France and Italy have made the most innovative normative steps to fight against Food Losses and Waste (FLW). In the last years, they have passed new laws which aim both to reduce FLW and to boost food donations.
Law 166/2016 regarding the food waste can be considered as the final step of the National Food Waste Prevention Plan (Piano nazionale di prevenzione degli sprechi nazionali – PINPAS), launched in 2013 by the Ministry of the Environment, Land and Sea. The goal of the Italian legislation is two-fold. On one hand it tries to match needs with surpluses, and on the other it aims to simplify procedures for food donation.
Engaged participatory processes
All the proposals are required to include an active engagement of a network of stakeholders for the implementation of each specific project. When the proposal involves the conduction of informational campaigns, the engagement of citizens (through doggy bag initiatives, for example) is strategic for achieving positive outcomes.
The municipalities where this best practice has been initiated are the following: Albano Laziale, Artena, Castel San Pietro, Castelnuovo di porto, Ciciliano, Civitavecchia, Fontenuova, Genzano, Lanuvio and Rocca Priora.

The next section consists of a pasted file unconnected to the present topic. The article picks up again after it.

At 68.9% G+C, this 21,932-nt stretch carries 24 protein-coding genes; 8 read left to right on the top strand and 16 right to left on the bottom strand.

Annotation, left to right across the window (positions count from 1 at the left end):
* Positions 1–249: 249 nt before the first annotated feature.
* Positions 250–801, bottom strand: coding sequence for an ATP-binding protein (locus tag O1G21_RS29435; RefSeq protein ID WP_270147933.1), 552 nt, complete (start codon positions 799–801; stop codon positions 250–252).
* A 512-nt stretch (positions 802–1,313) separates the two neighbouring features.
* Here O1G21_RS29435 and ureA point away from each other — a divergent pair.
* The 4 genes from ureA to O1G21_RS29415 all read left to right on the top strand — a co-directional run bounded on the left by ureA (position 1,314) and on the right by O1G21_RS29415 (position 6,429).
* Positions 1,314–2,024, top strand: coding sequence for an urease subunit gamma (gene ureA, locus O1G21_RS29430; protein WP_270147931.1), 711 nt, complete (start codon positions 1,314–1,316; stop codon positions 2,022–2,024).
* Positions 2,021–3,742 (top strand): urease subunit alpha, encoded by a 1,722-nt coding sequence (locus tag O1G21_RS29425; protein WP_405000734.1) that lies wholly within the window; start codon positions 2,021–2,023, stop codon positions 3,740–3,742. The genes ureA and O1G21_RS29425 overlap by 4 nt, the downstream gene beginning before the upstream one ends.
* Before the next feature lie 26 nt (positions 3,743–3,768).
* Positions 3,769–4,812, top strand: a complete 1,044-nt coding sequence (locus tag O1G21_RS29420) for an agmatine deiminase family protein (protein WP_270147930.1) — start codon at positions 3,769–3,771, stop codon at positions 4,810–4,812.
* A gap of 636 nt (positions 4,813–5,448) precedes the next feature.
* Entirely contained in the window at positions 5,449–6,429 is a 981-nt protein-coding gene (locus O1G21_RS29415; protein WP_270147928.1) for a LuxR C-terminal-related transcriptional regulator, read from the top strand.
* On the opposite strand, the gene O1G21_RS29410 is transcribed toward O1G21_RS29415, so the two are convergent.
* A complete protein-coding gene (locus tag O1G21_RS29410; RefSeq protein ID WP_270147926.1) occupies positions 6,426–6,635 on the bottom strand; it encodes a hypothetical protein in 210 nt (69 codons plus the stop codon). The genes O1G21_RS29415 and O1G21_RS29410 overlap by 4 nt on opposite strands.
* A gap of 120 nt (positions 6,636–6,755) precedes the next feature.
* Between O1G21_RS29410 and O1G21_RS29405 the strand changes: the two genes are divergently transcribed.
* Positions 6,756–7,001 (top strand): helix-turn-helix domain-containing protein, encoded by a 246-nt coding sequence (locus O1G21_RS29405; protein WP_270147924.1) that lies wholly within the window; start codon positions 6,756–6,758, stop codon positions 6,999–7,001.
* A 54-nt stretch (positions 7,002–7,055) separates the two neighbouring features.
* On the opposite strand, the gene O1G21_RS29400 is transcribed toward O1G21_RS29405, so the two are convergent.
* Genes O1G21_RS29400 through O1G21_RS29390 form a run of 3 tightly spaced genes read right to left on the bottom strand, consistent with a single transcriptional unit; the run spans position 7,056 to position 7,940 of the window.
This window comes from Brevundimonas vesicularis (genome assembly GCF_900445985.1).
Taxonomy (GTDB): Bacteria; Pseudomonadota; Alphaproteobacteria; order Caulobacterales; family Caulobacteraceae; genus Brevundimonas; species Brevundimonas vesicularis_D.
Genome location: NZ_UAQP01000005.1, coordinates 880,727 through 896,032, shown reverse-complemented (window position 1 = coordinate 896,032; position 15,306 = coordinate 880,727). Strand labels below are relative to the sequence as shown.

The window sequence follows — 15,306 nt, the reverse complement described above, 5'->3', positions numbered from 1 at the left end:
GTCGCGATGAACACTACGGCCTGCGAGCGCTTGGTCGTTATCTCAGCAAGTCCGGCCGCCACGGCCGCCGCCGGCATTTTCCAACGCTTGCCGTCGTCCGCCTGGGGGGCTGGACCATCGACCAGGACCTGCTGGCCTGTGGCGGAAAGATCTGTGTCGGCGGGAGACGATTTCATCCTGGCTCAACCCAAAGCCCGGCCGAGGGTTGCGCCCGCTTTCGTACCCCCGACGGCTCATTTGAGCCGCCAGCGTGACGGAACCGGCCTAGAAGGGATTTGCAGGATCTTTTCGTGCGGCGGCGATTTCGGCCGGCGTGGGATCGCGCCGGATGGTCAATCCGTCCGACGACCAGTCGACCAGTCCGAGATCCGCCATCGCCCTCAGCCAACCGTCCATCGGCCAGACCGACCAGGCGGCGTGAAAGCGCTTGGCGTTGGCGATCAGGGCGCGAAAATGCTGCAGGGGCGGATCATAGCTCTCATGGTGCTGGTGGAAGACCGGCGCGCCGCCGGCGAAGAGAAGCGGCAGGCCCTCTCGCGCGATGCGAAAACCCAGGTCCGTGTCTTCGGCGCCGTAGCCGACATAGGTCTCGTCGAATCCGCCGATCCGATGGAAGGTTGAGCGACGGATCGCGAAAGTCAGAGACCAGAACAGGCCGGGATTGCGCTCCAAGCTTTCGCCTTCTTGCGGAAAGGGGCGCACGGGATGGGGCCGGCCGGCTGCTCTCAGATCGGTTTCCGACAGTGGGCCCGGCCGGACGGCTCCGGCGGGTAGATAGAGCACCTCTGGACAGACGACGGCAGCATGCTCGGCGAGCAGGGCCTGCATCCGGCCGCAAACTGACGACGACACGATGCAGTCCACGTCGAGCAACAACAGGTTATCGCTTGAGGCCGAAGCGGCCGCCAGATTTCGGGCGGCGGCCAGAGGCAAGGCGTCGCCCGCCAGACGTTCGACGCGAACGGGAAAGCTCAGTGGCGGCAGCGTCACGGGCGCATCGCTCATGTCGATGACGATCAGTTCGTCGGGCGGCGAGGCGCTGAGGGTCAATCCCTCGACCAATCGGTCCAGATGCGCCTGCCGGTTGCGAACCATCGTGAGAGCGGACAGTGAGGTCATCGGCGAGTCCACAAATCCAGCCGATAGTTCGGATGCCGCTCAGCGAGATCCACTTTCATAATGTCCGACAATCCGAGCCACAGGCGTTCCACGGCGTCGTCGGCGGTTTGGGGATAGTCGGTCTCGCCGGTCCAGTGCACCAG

The practice can have effects and be functional once the funding/organizational support ends as it can potentially become an ordinary practice in the citizens’ own organization in terms of house waste management.
The call for tenders published by the Metropolitan City of Rome is a clear and simple tool that can be easily used by other municipalities aimed at developing and implementing similar projects on food waste prevention and recovery.
However, it is important to mention that this practice has a favorable background, based on the fact that the Italian food supply chain is quite performant if compared to other European countries. While some stages of the chain manage to limit or reuse the surplus, others face more difficulties due to various factors (food characteristics, fragmentation of subjects involved, etc.).